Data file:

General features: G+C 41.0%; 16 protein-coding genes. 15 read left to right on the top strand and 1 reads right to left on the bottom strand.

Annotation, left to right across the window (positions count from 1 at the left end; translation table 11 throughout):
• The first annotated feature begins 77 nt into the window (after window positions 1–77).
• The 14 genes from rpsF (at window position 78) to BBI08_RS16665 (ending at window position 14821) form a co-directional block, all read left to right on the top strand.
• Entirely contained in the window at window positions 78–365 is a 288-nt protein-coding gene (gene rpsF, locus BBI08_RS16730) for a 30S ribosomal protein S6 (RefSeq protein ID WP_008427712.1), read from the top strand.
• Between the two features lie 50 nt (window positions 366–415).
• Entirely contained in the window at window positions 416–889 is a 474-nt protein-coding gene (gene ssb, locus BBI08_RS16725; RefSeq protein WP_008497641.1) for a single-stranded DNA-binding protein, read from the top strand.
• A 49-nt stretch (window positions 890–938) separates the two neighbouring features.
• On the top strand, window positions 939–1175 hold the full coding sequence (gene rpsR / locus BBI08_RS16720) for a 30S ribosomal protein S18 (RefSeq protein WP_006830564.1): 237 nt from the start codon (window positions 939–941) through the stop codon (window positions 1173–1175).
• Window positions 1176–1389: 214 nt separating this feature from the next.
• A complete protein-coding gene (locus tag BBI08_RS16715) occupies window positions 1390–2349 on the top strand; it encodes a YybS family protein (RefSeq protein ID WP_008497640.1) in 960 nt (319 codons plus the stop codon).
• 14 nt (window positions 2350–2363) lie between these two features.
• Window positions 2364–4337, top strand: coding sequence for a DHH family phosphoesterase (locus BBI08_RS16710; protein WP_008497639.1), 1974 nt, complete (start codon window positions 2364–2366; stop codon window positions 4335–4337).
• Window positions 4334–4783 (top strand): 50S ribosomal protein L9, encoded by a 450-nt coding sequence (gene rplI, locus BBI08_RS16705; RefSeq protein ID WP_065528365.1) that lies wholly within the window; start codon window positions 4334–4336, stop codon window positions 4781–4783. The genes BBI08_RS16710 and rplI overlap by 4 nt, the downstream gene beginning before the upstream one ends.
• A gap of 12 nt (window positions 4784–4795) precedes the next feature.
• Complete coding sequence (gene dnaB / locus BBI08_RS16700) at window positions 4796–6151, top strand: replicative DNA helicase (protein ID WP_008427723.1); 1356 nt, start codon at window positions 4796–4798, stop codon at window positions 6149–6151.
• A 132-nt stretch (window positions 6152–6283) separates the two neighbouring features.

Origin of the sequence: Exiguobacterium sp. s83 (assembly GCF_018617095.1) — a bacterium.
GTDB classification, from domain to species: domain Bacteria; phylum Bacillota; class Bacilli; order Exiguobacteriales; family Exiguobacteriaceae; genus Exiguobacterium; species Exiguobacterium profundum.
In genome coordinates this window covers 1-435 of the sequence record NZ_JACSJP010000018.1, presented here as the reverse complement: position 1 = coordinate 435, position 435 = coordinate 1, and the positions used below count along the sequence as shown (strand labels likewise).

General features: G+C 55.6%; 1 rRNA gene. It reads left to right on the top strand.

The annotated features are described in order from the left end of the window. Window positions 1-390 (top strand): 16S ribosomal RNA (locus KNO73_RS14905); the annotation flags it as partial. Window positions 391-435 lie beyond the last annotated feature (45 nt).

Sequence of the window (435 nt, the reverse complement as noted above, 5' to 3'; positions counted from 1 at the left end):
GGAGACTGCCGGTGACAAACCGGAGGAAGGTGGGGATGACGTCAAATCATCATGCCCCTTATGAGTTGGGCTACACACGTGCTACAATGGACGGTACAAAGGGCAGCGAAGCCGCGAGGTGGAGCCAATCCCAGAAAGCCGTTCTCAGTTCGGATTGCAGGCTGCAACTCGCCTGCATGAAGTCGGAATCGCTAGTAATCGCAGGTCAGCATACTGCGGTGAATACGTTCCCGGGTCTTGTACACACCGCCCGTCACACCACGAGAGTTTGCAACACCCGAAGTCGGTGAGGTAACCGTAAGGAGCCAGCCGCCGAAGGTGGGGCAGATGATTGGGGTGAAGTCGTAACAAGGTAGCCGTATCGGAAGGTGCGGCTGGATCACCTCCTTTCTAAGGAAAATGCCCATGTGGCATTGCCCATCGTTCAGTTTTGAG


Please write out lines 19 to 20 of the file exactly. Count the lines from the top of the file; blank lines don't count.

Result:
GTDB classification, from domain to species: domain Bacteria; phylum Bacillota; class Bacilli; order Exiguobacteriales; family Exiguobacteriaceae; genus Exiguobacterium; species Exiguobacterium profundum.
In genome coordinates this window covers 1-435 of the sequence record NZ_JACSJP010000018.1, presented here as the reverse complement: position 1 = coordinate 435, position 435 = coordinate 1, and the positions used below count along the sequence as shown (strand labels likewise).